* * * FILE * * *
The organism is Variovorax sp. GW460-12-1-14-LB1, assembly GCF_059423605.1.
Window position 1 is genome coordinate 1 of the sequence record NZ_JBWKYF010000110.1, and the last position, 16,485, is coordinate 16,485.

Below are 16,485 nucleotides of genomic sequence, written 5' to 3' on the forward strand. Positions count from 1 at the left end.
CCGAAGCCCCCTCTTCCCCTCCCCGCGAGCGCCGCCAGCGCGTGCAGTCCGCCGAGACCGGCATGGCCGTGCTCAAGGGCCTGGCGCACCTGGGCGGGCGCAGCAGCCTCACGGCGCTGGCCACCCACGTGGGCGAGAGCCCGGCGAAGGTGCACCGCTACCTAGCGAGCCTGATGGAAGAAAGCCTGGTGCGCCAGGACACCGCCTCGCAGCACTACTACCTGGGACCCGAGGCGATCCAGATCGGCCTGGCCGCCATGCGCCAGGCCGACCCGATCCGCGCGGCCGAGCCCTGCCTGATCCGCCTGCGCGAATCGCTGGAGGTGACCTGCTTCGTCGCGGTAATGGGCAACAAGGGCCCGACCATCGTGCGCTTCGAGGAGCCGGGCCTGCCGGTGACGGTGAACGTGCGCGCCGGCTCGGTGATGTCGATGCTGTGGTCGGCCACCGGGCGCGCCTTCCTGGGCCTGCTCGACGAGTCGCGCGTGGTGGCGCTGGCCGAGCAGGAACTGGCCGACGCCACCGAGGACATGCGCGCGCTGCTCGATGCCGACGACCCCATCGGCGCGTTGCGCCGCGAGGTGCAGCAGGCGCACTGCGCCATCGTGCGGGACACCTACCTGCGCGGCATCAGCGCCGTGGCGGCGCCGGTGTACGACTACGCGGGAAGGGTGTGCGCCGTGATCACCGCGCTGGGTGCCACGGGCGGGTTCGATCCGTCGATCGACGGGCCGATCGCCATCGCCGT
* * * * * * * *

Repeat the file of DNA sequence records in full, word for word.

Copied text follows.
The organism is Variovorax sp. GW460-12-1-14-LB1, assembly GCF_059423605.1.
Window position 1 is genome coordinate 1 of the sequence record NZ_JBWKYF010000110.1, and the last position, 16,485, is coordinate 16,485.

Below are 16,485 nucleotides of genomic sequence, written 5' to 3' on the forward strand. Positions count from 1 at the left end.
CCGAAGCCCCCTCTTCCCCTCCCCGCGAGCGCCGCCAGCGCGTGCAGTCCGCCGAGACCGGCATGGCCGTGCTCAAGGGCCTGGCGCACCTGGGCGGGCGCAGCAGCCTCACGGCGCTGGCCACCCACGTGGGCGAGAGCCCGGCGAAGGTGCACCGCTACCTAGCGAGCCTGATGGAAGAAAGCCTGGTGCGCCAGGACACCGCCTCGCAGCACTACTACCTGGGACCCGAGGCGATCCAGATCGGCCTGGCCGCCATGCGCCAGGCCGACCCGATCCGCGCGGCCGAGCCCTGCCTGATCCGCCTGCGCGAATCGCTGGAGGTGACCTGCTTCGTCGCGGTAATGGGCAACAAGGGCCCGACCATCGTGCGCTTCGAGGAGCCGGGCCTGCCGGTGACGGTGAACGTGCGCGCCGGCTCGGTGATGTCGATGCTGTGGTCGGCCACCGGGCGCGCCTTCCTGGGCCTGCTCGACGAGTCGCGCGTGGTGGCGCTGGCCGAGCAGGAACTGGCCGACGCCACCGAGGACATGCGCGCGCTGCTCGATGCCGACGACCCCATCGGCGCGTTGCGCCGCGAGGTGCAGCAGGCGCACTGCGCCATCGTGCGGGACACCTACCTGCGCGGCATCAGCGCCGTGGCGGCGCCGGTGTACGACTACGCGGGAAGGGTGTGCGCCGTGATCACCGCGCTGGGTGCCACGGGCGGGTTCGATCCGTCGATCGACGGGCCGATCGCCATCGCCGT